Learning for a Greener Future: Week 2
The Learning for a Greener Future internship is a six-week program offered by Phipps to Pittsburgh-area high school students. Jacob Herrup completed the internship last summer and has returned this year as the Intern Leader. In this blog he will document the interns’ weekly experiences and add in a few interesting facts along the way!
Throughout the second week of the internship our focus has been on local environmental issues. Firstly, in regards to pollution, we narrowed it down into three categories: air, water and soil. These can all effect one another, and this was shown to us through our in-class activity of making maps of a community. We then looked at the effects of pollution on not only that community, but the ones downstream that all eventually led to the Gulf of Mexico. This was a reflection of a very real problem. Different “parts” of the same “whole,” that being human society, not collaborating with each other to enact positive change. This was further explored through our discussion on local businesses that contribute the most to pollution, and how mainstream media at times misdirects people from the trouble afoot.
This week we also worked with many outside organizations with a focus on damage to the environment. DECO Resources came to the Nature Lab to educate us on soil testing, which is an essential step to improving availability of produce in low-income urban areas. The process is simple but very unforgiving of error. If soil is determined unsafe for planting and harvesting edible crops, it has to be made healthier through incorporation of plants that can absorb the heavy metals from the soil, such as sunflowers. We also worked with Nine Mile Run Watershed Association to help manage invasive species in Frick Park. While not pollutants themselves, the fact they are running wild hurts the ecosystem, which predominantly needs the area’s native plants to thrive. We also learned about the combined sewage system, which during rainfall often overflows into Nine Mile Run. It’s a rough sight to see, considering sewage overflows into Pittsburgh waterways after only a tenth of an inch of rainfall.
This week we continued our collaboration with Slow Food Pittsburgh in cooking meals with sustainable ingredients. We met with Shelly Oswald from Old Time Farm, and she discussed with us the adversity the poultry and egg industry has faced with an attempt to allow a more natural environment for the farmed animals and their selective breeding. This breeding over time transformed their bodies in a way that makes cage free prospects actually detrimental for the animals because they will be susceptible to injury. We also learned a lot about the development of chicken and turkey eggs, and her farm’s commitment to more natural and humane methods of raising animals. At the very end of the week, we worked with professional photographer Doug Oster. We began learning methods of picture-taking to use in our adventures around Phipps and other places we go during our internship. Next week we’re meeting with some interns from other organizations, and we hope to teach them a couple things that we’ve learned so far!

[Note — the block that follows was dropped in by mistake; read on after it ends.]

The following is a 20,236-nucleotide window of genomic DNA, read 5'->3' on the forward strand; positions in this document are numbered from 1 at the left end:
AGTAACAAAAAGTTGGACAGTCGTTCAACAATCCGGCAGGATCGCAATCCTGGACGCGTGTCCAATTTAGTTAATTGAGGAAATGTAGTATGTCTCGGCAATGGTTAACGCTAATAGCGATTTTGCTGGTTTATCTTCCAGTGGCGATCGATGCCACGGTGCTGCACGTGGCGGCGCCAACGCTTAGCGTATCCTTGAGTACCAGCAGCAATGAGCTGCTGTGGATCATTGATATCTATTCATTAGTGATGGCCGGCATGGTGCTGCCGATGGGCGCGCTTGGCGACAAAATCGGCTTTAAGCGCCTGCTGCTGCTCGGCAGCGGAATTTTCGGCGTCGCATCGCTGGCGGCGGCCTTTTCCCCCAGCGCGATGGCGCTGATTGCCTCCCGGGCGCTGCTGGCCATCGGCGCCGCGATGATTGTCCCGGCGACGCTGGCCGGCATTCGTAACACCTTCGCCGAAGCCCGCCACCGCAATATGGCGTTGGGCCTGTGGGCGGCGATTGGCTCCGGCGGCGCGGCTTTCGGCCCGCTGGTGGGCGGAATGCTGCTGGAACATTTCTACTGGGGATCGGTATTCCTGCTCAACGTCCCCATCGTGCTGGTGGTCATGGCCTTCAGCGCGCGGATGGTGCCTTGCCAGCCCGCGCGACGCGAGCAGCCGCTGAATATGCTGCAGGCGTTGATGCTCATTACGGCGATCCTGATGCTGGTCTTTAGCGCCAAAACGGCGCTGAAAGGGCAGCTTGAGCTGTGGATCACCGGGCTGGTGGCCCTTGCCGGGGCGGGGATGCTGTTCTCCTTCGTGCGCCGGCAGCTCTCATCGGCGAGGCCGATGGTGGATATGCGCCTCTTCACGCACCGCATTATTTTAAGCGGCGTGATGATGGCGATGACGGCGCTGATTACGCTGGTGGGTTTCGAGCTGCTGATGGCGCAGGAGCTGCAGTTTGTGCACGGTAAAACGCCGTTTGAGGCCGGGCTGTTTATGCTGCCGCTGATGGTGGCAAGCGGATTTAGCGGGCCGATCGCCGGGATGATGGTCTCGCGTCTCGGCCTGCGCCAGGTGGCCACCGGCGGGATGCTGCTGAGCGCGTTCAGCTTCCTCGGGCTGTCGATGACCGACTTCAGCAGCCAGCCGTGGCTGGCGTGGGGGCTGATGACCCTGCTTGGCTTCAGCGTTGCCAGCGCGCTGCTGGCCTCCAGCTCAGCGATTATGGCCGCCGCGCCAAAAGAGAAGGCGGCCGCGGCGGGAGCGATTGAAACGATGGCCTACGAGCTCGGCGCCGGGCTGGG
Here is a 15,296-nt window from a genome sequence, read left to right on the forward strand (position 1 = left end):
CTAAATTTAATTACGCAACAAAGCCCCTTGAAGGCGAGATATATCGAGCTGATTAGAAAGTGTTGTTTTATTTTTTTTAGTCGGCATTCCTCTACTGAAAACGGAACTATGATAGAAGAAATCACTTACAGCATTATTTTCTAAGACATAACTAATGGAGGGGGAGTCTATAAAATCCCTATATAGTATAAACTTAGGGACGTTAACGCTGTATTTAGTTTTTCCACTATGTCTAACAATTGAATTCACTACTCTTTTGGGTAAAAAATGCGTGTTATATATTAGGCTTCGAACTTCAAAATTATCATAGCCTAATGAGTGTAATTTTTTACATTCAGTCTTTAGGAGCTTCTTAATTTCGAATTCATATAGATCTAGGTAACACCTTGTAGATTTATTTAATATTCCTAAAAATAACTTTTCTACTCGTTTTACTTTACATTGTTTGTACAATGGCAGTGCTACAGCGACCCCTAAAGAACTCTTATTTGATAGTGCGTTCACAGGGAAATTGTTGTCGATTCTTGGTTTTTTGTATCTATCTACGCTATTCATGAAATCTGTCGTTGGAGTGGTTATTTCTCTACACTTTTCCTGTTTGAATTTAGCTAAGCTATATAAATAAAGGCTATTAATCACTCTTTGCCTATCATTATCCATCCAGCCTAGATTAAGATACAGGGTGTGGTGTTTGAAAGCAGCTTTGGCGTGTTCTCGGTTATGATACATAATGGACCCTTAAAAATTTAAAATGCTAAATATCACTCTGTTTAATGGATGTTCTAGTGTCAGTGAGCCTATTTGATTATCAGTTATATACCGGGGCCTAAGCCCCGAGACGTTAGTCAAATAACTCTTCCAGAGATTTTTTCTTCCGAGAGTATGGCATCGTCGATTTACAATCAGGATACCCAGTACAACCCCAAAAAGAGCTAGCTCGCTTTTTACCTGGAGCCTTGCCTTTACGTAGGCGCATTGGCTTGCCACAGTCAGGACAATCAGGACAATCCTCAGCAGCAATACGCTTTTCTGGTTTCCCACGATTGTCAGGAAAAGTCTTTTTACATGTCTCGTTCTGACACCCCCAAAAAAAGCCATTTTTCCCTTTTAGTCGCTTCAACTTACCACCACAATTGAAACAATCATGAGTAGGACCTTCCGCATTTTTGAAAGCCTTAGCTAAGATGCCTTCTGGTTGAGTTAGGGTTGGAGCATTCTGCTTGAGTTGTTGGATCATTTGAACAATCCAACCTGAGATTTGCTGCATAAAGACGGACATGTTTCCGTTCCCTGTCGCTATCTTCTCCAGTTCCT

This Week’s Tidbits:
- To get proper lighting in your pictures, make sure the source of light is behind the photographer. (Learned from Doug Oster, professional photographer.)
- Since soil and water is tested in parts per million, each part being a molecule, the materials have to be as pure and devoid of other materials as possible before they are tested. (Learned from Anthony Stewart, Founder of DECO Resources.)
- Heirloom plants, unlike other plants, are grown to maintain certain features generation to generation. There are black carrots, white beets, neon and metallic-colored tomatoes, and everything in between! (Learned from Mike Bechtel, Edible Garden Manager at Phipps Conservatory.)